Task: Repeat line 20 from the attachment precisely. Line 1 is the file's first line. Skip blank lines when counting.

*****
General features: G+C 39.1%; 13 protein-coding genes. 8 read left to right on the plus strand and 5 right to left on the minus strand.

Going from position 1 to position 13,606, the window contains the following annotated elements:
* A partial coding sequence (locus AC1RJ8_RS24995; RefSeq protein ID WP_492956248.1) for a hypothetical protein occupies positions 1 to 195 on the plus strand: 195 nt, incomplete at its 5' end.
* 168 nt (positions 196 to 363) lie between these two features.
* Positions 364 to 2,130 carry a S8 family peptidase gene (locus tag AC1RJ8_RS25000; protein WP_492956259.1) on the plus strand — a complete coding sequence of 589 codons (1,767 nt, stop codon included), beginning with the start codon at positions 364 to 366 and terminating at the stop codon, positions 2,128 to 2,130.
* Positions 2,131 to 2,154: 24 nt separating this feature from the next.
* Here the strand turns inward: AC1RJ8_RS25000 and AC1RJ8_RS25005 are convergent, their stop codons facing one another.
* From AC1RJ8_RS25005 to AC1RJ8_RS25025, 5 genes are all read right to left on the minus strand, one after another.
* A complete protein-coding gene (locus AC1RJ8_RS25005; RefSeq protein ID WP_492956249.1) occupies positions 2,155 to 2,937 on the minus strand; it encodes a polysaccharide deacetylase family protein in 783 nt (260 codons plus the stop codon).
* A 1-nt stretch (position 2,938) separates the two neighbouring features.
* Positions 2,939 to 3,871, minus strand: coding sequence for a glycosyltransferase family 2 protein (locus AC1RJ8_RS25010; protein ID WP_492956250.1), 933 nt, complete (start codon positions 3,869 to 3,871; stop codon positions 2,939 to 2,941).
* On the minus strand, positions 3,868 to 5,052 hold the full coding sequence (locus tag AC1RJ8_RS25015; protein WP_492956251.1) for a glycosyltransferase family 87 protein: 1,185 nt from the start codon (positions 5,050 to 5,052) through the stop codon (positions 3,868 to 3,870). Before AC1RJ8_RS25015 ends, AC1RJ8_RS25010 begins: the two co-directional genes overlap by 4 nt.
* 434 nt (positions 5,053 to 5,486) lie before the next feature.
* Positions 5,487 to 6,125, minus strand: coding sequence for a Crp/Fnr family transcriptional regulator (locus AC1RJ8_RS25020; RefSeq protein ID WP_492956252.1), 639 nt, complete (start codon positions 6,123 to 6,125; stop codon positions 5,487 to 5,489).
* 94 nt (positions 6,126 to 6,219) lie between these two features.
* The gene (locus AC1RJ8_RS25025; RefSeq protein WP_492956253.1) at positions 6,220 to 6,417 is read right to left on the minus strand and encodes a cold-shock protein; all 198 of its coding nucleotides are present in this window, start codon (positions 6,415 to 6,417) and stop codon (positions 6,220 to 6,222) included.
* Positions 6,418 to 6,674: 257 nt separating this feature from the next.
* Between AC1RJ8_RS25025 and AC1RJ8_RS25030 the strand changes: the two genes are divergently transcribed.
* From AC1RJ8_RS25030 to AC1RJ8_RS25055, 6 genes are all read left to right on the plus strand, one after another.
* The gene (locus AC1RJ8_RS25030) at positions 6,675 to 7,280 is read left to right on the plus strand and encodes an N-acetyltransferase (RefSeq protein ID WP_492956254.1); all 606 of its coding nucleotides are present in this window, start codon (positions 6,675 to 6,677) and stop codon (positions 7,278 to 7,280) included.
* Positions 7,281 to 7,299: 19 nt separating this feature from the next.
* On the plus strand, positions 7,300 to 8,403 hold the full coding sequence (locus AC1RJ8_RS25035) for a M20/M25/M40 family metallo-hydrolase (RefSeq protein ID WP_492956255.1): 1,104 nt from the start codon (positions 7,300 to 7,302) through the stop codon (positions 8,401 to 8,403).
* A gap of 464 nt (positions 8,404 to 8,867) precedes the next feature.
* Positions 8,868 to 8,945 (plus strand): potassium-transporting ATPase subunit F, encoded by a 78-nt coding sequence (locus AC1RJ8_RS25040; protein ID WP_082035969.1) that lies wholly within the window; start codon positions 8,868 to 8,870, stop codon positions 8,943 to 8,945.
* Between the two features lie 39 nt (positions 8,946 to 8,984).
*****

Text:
* The gene (locus AC1RJ8_RS25030) at positions 6,675 to 7,280 is read left to right on the plus strand and encodes an N-acetyltransferase (RefSeq protein ID WP_492956254.1); all 606 of its coding nucleotides are present in this window, start codon (positions 6,675 to 6,677) and stop codon (positions 7,278 to 7,280) included.